Statutory pensionable age is still used in some other statutory contexts .... as the basis of entitlement to enjoy certain other benefits or concessions .... But it is impossible to infer from these or any other specific statutory provisions requiring or authorising discrimination in defined circumstances the existence of a general exception to the prohibition of sex discrimination in the provision of goods, facilities and services imposed by s. 29 of the Sex Discrimination Act 1975 such that discrimination in favour of women and against men between the age of 60 and 65 is always permitted. In the absence of express statutory authority derived from some other enactment, such discrimination is prohibited.
It is true that the statutory provisions which indicate on their face the legislature's recognition of differences between men and women for specific purposes, including the age at which they are entitled to pension, cannot be ignored. However, it should not be deduced, by way of interpretation, that the legislature has thereby granted permission for establishing a gap between man and woman regarding compulsory retirement age. For this, explicit legislation would be required. No such legislation exists, but on the contrary, wherever the compulsory retirement age is referred to in connection with a specific category of employees, a uniform age is provided, and it is now explicitly prescribed in the Retirement Age Law that this type of gap is invalid and should not be put into practice.
C. Significance of the Retirement Age Law
Thus we arrive at the question: how does the Retirement Age Law directly impact upon our issue?
We already noted above that the Retirement Age Law was enacted on March 17, 1987 (namely, after the National Labour Court handed down the decision in this case, and after the petition was filed), and as the text of the Law does not indicate a date on which it comes into force, it is in effect from the date of its publication (March 26, 1987), and onwards.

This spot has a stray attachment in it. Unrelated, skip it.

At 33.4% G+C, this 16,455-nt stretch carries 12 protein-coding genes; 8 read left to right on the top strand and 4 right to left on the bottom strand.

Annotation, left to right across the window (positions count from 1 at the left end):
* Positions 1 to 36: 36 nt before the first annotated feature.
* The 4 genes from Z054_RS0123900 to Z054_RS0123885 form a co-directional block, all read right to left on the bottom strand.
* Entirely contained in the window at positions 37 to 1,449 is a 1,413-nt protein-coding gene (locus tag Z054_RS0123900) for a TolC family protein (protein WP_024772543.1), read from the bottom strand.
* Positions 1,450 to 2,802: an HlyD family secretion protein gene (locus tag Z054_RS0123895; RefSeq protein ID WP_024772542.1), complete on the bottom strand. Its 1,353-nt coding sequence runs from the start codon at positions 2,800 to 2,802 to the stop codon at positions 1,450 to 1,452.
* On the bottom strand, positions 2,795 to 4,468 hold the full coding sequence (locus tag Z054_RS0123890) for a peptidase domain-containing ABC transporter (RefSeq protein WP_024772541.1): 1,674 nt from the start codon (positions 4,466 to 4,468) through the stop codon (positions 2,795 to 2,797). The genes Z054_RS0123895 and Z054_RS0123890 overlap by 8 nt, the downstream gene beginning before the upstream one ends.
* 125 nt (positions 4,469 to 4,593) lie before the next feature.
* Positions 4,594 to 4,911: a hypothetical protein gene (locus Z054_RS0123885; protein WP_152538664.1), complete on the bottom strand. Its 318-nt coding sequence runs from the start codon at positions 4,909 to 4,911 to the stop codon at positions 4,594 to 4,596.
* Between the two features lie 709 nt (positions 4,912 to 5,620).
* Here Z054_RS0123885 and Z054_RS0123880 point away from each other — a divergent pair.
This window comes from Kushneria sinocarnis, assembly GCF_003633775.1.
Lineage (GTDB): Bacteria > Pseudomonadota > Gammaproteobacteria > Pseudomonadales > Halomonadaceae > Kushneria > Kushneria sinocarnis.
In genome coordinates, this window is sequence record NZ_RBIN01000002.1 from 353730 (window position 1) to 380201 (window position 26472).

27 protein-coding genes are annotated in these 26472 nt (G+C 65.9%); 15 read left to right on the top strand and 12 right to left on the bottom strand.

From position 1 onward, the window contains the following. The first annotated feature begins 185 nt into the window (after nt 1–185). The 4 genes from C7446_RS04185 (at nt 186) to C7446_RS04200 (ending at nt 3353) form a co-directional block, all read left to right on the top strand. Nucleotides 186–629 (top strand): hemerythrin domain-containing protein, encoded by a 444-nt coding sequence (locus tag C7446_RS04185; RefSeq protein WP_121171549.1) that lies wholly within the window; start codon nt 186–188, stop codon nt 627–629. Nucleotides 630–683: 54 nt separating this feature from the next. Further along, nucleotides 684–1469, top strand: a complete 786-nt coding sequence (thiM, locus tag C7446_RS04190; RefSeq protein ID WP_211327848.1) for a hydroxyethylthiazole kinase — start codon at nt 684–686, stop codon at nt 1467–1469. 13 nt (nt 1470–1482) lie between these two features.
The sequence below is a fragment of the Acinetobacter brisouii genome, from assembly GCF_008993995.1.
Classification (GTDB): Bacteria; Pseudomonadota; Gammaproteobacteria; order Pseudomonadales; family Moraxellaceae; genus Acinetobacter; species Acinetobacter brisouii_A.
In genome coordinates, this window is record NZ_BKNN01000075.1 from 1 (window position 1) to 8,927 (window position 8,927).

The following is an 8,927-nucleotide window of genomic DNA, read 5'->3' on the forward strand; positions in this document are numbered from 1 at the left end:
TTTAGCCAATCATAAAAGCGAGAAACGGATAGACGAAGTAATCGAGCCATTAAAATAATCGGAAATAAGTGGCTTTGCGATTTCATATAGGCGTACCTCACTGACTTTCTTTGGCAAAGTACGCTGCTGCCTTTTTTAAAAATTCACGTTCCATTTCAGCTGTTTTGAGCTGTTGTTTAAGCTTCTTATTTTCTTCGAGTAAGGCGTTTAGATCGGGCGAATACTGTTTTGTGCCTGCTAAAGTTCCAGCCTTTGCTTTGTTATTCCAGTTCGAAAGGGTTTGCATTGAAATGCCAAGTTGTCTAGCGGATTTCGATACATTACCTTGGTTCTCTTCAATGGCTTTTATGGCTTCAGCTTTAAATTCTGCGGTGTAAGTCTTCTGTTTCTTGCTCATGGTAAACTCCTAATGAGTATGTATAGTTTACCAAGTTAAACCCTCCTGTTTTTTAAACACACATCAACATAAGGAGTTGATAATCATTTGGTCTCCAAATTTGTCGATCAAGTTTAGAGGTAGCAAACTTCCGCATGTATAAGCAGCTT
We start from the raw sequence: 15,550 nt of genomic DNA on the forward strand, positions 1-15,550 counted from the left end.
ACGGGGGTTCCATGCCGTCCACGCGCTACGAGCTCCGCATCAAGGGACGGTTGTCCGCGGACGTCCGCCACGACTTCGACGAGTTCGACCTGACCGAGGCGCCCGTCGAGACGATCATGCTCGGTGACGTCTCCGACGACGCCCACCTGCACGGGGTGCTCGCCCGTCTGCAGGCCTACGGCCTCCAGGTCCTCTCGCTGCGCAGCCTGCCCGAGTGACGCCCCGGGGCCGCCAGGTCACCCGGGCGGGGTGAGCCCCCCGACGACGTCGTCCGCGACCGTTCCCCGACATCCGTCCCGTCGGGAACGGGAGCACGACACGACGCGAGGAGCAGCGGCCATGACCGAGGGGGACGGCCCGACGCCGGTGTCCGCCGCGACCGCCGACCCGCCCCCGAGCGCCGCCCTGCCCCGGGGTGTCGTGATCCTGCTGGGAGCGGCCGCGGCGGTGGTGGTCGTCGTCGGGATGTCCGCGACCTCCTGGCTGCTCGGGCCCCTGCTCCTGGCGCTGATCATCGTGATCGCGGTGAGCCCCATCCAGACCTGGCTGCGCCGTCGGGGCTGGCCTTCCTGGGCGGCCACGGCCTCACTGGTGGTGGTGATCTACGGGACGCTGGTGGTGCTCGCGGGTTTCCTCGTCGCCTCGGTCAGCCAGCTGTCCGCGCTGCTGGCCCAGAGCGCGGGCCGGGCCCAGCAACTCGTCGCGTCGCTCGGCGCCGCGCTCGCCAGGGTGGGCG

Learned counsel for the respondent (who submitted his brief after the Law was enacted) argues that this Law answers the question presented in this petition, and that accordingly consideration of the petition is unnecessary because it is solely theoretical. He bases his statement on two decisions of this Court: M.A. 166/84 (H.C. 780/83) Central Yeshiva 'Tomchei Tmimim' v State of Israel, 38(2) P.D. 273 and H.C. 363/87 Yehuda v Rosh Ha'ayin Local Council, 41(3) P.D. 755.
Respectfully, I do not accept this argument. In the two decisions noted, statutes were considered which retroactively settled the problem on which this petition was based. In those cases, since the legislature had dealt with the matter, there was no further room for the involvement of this Court. In the case before us, the legislative arrangement does not apply retroactively to the Petitioner, so that her problem remains as it was. Accordingly, this proceeding is not superfluous.
As stated, the legislature did not make any statement as to how to act during the period preceding the effective date of the Retirement Age Law. On the one hand, it could be inferred from the fact that the legislature established an effective date from that point onwards, that in so doing the legislature answered the question in the negative. According to this interpretation, a woman's right to choose when to retire between the ages of 60 and 65 should not be applied retroactively. This possibility is certainly reasonable, since retroactive application is likely to bring with it uncertainty and disorder in the economy. Likewise, since this law is a result of a social process, it is only reasonable to fix a point in time when the social change, on account of which the law was enacted, "crystallized", so to speak.